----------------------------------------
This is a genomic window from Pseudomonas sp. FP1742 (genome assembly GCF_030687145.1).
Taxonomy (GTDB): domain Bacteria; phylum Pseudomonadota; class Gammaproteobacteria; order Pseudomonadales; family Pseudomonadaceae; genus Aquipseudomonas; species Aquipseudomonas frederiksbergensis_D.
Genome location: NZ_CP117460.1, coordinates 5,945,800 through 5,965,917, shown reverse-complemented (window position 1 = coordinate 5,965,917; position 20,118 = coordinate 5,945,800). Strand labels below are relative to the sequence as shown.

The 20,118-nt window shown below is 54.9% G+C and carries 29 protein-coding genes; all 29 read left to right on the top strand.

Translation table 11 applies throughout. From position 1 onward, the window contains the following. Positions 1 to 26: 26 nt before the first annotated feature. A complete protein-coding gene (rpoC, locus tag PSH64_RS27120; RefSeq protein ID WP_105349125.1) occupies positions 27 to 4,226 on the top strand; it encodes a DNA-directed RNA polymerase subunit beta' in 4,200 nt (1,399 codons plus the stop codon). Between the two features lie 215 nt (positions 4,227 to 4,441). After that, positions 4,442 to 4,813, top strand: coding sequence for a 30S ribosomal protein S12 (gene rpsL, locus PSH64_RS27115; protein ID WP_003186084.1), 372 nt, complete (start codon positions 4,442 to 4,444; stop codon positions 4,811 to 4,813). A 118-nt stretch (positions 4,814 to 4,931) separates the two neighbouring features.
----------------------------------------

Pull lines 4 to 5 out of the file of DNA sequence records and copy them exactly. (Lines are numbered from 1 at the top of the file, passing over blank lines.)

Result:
The 20,118-nt window shown below is 54.9% G+C and carries 29 protein-coding genes; all 29 read left to right on the top strand.

Translation table 11 applies throughout. From position 1 onward, the window contains the following. Positions 1 to 26: 26 nt before the first annotated feature. A complete protein-coding gene (rpoC, locus tag PSH64_RS27120; RefSeq protein ID WP_105349125.1) occupies positions 27 to 4,226 on the top strand; it encodes a DNA-directed RNA polymerase subunit beta' in 4,200 nt (1,399 codons plus the stop codon). Between the two features lie 215 nt (positions 4,227 to 4,441). After that, positions 4,442 to 4,813, top strand: coding sequence for a 30S ribosomal protein S12 (gene rpsL, locus PSH64_RS27115; protein ID WP_003186084.1), 372 nt, complete (start codon positions 4,442 to 4,444; stop codon positions 4,811 to 4,813). A 118-nt stretch (positions 4,814 to 4,931) separates the two neighbouring features.